102 Days!!! 1917 *Omar Khayyam (Marco-Lisma, by Persimmon) became the first foreign-bred horse to win the Kentucky Derby. Named after a Persian poet and mathematician, the chestnut colt was bred by Sir John Robinson and foaled at his Worksop Manor Stud. Offered for sale the following September at Newmarket, he was purchased for 300 guineas (the equivalent of $1500) by trainer Charles Patterson for the partnership of C.K.G. Billings and Frederick Johnson. Patterson was so impressed by the colt that he told a reporter for Racing In America after his first work, “He frightened me-he ran so fast. I tried a second time to see if it was right. It was, and I think he is the fastest horse I ever handled-and you know I had Ornament.” Ornament finished second in the Derby to Typhoon II and won the Latonia Derby and Clark Stakes in 1897. His lone win in his five starts as a 2YO, was a maiden race at Saratoga. It was his second place finish in the Hopeful that pointed to a bright future for him, as he overcame obstacles to finish nicely. After the race, he was rested for the remainder of the season.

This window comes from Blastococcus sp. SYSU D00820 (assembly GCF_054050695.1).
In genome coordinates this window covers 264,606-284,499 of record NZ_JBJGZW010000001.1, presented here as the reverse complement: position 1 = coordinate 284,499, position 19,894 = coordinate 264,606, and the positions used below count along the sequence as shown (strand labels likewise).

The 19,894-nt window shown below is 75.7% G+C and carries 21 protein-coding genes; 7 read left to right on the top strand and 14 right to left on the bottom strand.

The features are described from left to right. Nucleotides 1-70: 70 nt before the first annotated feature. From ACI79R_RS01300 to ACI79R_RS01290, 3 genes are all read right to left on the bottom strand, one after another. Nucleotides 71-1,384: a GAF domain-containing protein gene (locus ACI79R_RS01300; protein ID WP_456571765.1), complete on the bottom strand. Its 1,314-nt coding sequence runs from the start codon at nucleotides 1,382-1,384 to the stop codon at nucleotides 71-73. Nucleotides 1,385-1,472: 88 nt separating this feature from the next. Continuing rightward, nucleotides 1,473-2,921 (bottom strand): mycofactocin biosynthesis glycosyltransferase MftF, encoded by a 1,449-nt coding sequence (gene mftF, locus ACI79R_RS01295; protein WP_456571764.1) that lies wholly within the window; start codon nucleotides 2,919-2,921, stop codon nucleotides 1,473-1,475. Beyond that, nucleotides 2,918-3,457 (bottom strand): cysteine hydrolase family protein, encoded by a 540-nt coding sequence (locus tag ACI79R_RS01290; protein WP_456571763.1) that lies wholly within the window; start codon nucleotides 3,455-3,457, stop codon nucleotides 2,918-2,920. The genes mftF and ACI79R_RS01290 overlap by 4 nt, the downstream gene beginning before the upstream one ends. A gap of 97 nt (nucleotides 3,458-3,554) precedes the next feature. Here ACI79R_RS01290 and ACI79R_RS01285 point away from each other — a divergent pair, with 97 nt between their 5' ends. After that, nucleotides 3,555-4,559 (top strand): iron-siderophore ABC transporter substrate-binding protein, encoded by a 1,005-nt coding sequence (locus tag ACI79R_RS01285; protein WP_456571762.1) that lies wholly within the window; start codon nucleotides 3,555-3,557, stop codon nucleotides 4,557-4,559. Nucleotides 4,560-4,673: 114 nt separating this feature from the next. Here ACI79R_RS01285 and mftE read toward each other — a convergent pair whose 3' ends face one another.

*Omar Khayyam’s first outing at three would come in the 1 1/8 mile Derby Trial after an eight month layoff. He was made the favorite after many promising workouts leading up to the race; was knocked to his knees at the start, and with a ¾ mile drive, gained lost ground, then tired to finish fourth. Four days later was the 43rd Kentucky Derby, as was the Preakness. The United States had been in World War I for five weeks; as a result, the Louisville Jockey Club had given all privileges of the track to the First Kentucky Infantry.
About 35,000 were in attendance; and a large number were dressed in the olive color that was given to the military soldiers. Due to his past performance and little faith from the bettors,*Omar Khayyam would go off at 12-1, with the favoritism going to Ticket, the Derby Trail victor. Omar’s connections were more hopeful, the Swedish jockey Charles Borel was full of confidence in his mount, telling an acquaintance that he noticed in the crowd during the post parade that they would be home first.